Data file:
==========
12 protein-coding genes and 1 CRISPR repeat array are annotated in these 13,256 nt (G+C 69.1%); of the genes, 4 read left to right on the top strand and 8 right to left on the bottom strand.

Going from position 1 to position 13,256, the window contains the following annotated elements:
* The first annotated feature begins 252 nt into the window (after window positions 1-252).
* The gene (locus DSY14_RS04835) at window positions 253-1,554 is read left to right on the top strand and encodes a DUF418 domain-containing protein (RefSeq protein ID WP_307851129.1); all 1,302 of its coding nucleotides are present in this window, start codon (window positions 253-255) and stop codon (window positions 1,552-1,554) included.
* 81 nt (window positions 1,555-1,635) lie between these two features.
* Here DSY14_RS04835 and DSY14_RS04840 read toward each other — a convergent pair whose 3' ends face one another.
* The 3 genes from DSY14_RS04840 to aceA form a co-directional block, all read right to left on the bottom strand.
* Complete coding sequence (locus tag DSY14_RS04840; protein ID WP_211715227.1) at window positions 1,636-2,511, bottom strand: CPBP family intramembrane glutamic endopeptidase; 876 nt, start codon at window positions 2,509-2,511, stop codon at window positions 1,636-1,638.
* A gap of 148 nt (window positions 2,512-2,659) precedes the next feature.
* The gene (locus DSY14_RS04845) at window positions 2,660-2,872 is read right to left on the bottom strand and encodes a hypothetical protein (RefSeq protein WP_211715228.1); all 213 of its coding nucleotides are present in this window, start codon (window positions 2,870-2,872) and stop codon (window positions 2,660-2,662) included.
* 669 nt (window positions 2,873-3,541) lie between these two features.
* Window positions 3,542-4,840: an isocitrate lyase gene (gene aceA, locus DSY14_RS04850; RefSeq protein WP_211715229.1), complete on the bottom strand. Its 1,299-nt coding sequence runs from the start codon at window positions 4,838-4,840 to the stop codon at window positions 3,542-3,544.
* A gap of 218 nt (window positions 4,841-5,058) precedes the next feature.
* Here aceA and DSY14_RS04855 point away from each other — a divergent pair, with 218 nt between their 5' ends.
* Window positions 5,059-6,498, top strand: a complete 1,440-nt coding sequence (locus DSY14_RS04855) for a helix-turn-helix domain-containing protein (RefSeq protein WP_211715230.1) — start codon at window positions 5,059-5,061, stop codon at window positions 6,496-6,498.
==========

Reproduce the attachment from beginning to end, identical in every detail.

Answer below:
12 protein-coding genes and 1 CRISPR repeat array are annotated in these 13,256 nt (G+C 69.1%); of the genes, 4 read left to right on the top strand and 8 right to left on the bottom strand.

Going from position 1 to position 13,256, the window contains the following annotated elements:
* The first annotated feature begins 252 nt into the window (after window positions 1-252).
* The gene (locus DSY14_RS04835) at window positions 253-1,554 is read left to right on the top strand and encodes a DUF418 domain-containing protein (RefSeq protein ID WP_307851129.1); all 1,302 of its coding nucleotides are present in this window, start codon (window positions 253-255) and stop codon (window positions 1,552-1,554) included.
* 81 nt (window positions 1,555-1,635) lie between these two features.
* Here DSY14_RS04835 and DSY14_RS04840 read toward each other — a convergent pair whose 3' ends face one another.
* The 3 genes from DSY14_RS04840 to aceA form a co-directional block, all read right to left on the bottom strand.
* Complete coding sequence (locus tag DSY14_RS04840; protein ID WP_211715227.1) at window positions 1,636-2,511, bottom strand: CPBP family intramembrane glutamic endopeptidase; 876 nt, start codon at window positions 2,509-2,511, stop codon at window positions 1,636-1,638.
* A gap of 148 nt (window positions 2,512-2,659) precedes the next feature.
* The gene (locus DSY14_RS04845) at window positions 2,660-2,872 is read right to left on the bottom strand and encodes a hypothetical protein (RefSeq protein WP_211715228.1); all 213 of its coding nucleotides are present in this window, start codon (window positions 2,870-2,872) and stop codon (window positions 2,660-2,662) included.
* 669 nt (window positions 2,873-3,541) lie between these two features.
* Window positions 3,542-4,840: an isocitrate lyase gene (gene aceA, locus DSY14_RS04850; RefSeq protein WP_211715229.1), complete on the bottom strand. Its 1,299-nt coding sequence runs from the start codon at window positions 4,838-4,840 to the stop codon at window positions 3,542-3,544.
* A gap of 218 nt (window positions 4,841-5,058) precedes the next feature.
* Here aceA and DSY14_RS04855 point away from each other — a divergent pair, with 218 nt between their 5' ends.
* Window positions 5,059-6,498, top strand: a complete 1,440-nt coding sequence (locus DSY14_RS04855) for a helix-turn-helix domain-containing protein (RefSeq protein WP_211715230.1) — start codon at window positions 5,059-5,061, stop codon at window positions 6,496-6,498.